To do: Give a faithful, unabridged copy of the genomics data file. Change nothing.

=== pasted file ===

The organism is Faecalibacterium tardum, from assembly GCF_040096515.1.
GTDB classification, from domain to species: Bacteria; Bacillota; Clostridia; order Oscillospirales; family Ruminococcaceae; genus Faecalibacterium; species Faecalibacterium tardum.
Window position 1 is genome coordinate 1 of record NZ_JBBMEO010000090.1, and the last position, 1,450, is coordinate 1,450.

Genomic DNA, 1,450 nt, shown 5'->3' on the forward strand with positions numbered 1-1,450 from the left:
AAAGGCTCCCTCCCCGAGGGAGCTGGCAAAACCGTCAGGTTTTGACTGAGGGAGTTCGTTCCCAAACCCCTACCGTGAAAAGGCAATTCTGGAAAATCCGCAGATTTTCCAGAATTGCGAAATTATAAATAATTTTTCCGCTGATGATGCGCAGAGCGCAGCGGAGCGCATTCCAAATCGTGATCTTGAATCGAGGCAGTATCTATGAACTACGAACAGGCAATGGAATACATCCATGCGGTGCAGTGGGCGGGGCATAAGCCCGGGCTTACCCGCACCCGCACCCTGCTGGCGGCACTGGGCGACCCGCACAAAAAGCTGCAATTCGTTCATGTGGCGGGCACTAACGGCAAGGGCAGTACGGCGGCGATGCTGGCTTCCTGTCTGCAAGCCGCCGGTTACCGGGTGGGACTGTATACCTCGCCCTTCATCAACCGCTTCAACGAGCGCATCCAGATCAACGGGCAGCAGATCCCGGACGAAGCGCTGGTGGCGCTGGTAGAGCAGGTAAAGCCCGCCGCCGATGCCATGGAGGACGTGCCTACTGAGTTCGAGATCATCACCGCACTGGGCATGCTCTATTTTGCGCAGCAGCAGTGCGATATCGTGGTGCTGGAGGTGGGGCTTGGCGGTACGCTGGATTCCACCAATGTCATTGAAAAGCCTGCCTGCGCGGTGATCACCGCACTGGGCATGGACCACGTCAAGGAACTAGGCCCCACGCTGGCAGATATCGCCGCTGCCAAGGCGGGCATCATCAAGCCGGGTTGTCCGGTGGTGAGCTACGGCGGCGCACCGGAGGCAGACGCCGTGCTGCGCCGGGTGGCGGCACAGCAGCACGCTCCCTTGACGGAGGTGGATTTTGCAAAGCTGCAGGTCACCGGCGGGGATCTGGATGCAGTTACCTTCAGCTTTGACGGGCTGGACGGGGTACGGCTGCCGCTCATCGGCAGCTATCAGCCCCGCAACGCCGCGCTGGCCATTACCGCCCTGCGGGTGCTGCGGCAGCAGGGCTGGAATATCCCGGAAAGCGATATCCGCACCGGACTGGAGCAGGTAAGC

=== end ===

The organism is Faecalibacterium tardum, from assembly GCF_040096515.1.
GTDB classification, from domain to species: Bacteria; Bacillota; Clostridia; order Oscillospirales; family Ruminococcaceae; genus Faecalibacterium; species Faecalibacterium tardum.
Window position 1 is genome coordinate 1 of record NZ_JBBMEO010000090.1, and the last position, 1,450, is coordinate 1,450.

Genomic DNA, 1,450 nt, shown 5'->3' on the forward strand with positions numbered 1-1,450 from the left:
AAAGGCTCCCTCCCCGAGGGAGCTGGCAAAACCGTCAGGTTTTGACTGAGGGAGTTCGTTCCCAAACCCCTACCGTGAAAAGGCAATTCTGGAAAATCCGCAGATTTTCCAGAATTGCGAAATTATAAATAATTTTTCCGCTGATGATGCGCAGAGCGCAGCGGAGCGCATTCCAAATCGTGATCTTGAATCGAGGCAGTATCTATGAACTACGAACAGGCAATGGAATACATCCATGCGGTGCAGTGGGCGGGGCATAAGCCCGGGCTTACCCGCACCCGCACCCTGCTGGCGGCACTGGGCGACCCGCACAAAAAGCTGCAATTCGTTCATGTGGCGGGCACTAACGGCAAGGGCAGTACGGCGGCGATGCTGGCTTCCTGTCTGCAAGCCGCCGGTTACCGGGTGGGACTGTATACCTCGCCCTTCATCAACCGCTTCAACGAGCGCATCCAGATCAACGGGCAGCAGATCCCGGACGAAGCGCTGGTGGCGCTGGTAGAGCAGGTAAAGCCCGCCGCCGATGCCATGGAGGACGTGCCTACTGAGTTCGAGATCATCACCGCACTGGGCATGCTCTATTTTGCGCAGCAGCAGTGCGATATCGTGGTGCTGGAGGTGGGGCTTGGCGGTACGCTGGATTCCACCAATGTCATTGAAAAGCCTGCCTGCGCGGTGATCACCGCACTGGGCATGGACCACGTCAAGGAACTAGGCCCCACGCTGGCAGATATCGCCGCTGCCAAGGCGGGCATCATCAAGCCGGGTTGTCCGGTGGTGAGCTACGGCGGCGCACCGGAGGCAGACGCCGTGCTGCGCCGGGTGGCGGCACAGCAGCACGCTCCCTTGACGGAGGTGGATTTTGCAAAGCTGCAGGTCACCGGCGGGGATCTGGATGCAGTTACCTTCAGCTTTGACGGGCTGGACGGGGTACGGCTGCCGCTCATCGGCAGCTATCAGCCCCGCAACGCCGCGCTGGCCATTACCGCCCTGCGGGTGCTGCGGCAGCAGGGCTGGAATATCCCGGAAAGCGATATCCGCACCGGACTGGAGCAGGTAAGC